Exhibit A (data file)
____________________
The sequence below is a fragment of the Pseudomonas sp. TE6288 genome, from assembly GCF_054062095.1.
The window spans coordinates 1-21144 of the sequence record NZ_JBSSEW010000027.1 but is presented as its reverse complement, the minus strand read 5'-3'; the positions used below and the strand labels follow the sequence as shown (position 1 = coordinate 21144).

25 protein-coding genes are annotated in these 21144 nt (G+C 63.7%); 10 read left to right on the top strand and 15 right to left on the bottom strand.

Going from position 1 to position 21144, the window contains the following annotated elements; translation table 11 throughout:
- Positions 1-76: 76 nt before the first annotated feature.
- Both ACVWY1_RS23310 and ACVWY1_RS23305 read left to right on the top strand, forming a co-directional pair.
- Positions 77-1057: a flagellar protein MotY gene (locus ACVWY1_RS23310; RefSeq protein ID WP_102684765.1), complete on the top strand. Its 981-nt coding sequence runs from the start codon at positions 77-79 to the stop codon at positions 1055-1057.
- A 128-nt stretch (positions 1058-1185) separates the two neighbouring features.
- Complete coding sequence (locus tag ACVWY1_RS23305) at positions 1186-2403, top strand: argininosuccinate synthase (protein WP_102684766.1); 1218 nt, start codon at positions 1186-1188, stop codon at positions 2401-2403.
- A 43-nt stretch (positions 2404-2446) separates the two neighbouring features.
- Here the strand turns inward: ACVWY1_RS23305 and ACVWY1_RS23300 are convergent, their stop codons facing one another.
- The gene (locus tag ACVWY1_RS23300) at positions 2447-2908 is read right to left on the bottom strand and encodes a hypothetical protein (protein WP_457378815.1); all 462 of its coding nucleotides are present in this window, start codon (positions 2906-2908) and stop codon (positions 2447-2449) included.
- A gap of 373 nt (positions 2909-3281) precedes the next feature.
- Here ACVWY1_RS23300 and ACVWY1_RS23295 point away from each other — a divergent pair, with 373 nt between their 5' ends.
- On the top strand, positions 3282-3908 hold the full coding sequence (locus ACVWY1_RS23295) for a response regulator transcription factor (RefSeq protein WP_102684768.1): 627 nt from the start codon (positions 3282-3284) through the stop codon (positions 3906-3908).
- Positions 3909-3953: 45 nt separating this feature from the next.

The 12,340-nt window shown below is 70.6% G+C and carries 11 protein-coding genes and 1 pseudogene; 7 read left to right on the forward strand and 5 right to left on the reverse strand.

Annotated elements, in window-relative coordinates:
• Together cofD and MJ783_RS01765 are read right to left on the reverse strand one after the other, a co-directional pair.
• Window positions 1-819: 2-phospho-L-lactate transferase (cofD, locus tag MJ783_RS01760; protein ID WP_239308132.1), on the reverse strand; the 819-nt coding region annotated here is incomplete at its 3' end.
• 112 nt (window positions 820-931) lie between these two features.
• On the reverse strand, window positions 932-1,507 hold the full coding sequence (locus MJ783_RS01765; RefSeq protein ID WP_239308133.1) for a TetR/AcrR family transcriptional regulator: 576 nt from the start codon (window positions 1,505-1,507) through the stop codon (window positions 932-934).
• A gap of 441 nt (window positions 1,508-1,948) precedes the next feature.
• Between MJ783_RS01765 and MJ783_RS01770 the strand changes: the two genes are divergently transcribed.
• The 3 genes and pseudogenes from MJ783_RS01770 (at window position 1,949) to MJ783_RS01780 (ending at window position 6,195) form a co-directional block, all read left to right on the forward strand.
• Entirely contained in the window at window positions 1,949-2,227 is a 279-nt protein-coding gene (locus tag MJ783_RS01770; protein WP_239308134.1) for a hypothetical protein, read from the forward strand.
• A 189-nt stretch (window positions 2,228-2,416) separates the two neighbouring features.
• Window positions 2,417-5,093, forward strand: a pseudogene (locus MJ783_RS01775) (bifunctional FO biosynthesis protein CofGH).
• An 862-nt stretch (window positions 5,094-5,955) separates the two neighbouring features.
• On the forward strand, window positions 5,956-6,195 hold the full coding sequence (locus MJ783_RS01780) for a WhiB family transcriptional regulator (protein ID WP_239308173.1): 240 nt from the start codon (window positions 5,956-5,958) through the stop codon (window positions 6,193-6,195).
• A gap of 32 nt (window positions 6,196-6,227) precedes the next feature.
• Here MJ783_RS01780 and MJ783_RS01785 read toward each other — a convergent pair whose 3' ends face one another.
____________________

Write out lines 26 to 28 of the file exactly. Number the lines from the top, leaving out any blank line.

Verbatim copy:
• Entirely contained in the window at window positions 1,949-2,227 is a 279-nt protein-coding gene (locus tag MJ783_RS01770; protein WP_239308134.1) for a hypothetical protein, read from the forward strand.
• A 189-nt stretch (window positions 2,228-2,416) separates the two neighbouring features.
• Window positions 2,417-5,093, forward strand: a pseudogene (locus MJ783_RS01775) (bifunctional FO biosynthesis protein CofGH).